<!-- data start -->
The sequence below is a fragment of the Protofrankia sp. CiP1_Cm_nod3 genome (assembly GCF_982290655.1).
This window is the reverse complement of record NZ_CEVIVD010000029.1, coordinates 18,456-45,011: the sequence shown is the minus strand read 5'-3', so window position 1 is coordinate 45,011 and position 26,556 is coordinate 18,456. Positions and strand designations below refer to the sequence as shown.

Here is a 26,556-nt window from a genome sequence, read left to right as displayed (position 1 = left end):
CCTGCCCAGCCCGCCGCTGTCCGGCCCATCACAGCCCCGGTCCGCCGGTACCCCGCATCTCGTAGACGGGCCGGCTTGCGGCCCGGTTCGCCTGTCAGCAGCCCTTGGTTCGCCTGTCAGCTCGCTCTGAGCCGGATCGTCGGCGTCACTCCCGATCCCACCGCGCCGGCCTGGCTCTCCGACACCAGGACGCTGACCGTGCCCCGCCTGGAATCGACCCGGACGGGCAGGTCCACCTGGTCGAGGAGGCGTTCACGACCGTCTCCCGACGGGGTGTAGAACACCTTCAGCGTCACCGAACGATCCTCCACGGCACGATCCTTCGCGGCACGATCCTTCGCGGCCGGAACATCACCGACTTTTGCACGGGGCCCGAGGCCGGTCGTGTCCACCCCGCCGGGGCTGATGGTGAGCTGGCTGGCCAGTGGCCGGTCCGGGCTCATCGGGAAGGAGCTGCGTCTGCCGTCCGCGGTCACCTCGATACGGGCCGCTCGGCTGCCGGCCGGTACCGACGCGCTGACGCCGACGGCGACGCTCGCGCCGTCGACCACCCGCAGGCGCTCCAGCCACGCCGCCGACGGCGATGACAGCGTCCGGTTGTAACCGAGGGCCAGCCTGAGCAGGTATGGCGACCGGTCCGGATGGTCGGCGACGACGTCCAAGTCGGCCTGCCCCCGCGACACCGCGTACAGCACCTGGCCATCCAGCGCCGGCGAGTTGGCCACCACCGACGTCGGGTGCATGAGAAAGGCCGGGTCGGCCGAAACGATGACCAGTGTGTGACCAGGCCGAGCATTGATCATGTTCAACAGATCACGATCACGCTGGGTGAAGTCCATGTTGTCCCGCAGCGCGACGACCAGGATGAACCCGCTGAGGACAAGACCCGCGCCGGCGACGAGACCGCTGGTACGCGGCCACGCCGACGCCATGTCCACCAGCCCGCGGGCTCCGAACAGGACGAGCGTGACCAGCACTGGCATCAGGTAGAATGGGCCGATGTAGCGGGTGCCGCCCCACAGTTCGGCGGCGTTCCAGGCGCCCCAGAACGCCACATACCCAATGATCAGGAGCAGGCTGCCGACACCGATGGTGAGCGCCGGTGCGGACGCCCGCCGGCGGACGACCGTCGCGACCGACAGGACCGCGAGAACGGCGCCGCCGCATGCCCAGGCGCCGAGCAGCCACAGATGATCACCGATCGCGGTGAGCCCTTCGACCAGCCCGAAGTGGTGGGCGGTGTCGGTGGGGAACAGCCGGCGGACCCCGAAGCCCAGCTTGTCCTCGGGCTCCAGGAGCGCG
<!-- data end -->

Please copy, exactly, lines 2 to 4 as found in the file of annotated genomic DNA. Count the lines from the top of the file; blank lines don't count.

This window is the reverse complement of record NZ_CEVIVD010000029.1, coordinates 18,456-45,011: the sequence shown is the minus strand read 5'-3', so window position 1 is coordinate 45,011 and position 26,556 is coordinate 18,456. Positions and strand designations below refer to the sequence as shown.

Here is a 26,556-nt window from a genome sequence, read left to right as displayed (position 1 = left end):
CCTGCCCAGCCCGCCGCTGTCCGGCCCATCACAGCCCCGGTCCGCCGGTACCCCGCATCTCGTAGACGGGCCGGCTTGCGGCCCGGTTCGCCTGTCAGCAGCCCTTGGTTCGCCTGTCAGCTCGCTCTGAGCCGGATCGTCGGCGTCACTCCCGATCCCACCGCGCCGGCCTGGCTCTCCGACACCAGGACGCTGACCGTGCCCCGCCTGGAATCGACCCGGACGGGCAGGTCCACCTGGTCGAGGAGGCGTTCACGACCGTCTCCCGACGGGGTGTAGAACACCTTCAGCGTCACCGAACGATCCTCCACGGCACGATCCTTCGCGGCACGATCCTTCGCGGCCGGAACATCACCGACTTTTGCACGGGGCCCGAGGCCGGTCGTGTCCACCCCGCCGGGGCTGATGGTGAGCTGGCTGGCCAGTGGCCGGTCCGGGCTCATCGGGAAGGAGCTGCGTCTGCCGTCCGCGGTCACCTCGATACGGGCCGCTCGGCTGCCGGCCGGTACCGACGCGCTGACGCCGACGGCGACGCTCGCGCCGTCGACCACCCGCAGGCGCTCCAGCCACGCCGCCGACGGCGATGACAGCGTCCGGTTGTAACCGAGGGCCAGCCTGAGCAGGTATGGCGACCGGTCCGGATGGTCGGCGACGACGTCCAAGTCGGCCTGCCCCCGCGACACCGCGTACAGCACCTGGCCATCCAGCGCCGGCGAGTTGGCCACCACCGACGTCGGGTGCATGAGAAAGGCCGGGTCGGCCGAAACGATGACCAGTGTGTGACCAGGCCGAGCATTGATCATGTTCAACAGATCACGATCACGCTGGGTGAAGTCCATGTTGTCCCGCAGCGCGACGACCAGGATGAACCCGCTGAGGACAAGACCCGCGCCGGCGACGAGACCGCTGGTACGCGGCCACGCCGACGCCATGTCCACCAGCCCGCGGGCTCCGAACAGGACGAGCGTGACCAGCACTGGCATCAGGTAGAATGGGCCGATGTAGCGGGTGCCGCCCCACAGTTCGGCGGCGTTCCAGGCGCCCCAGAACGCCACATACCCAATGATCAGGAGCAGGCTGCCGACACCGATGGTGAGCGCCGGTGCGGACGCCCGCCGGCGGACGACCGTCGCGACCGACAGGACCGCGAGAACGGCGCCGCCGCATGCCCAGGCGCCGAGCAGCCACAGATGATCACCGATCGCGGTGAGCCCTTCGACCAGCCCGAAGTGGTGGGCGGTGTCGGTGGGGAACAGCCGGCGGACCCCGAAGCCCAGCTTGTCCTCGGGCTCCAGGAGCGCG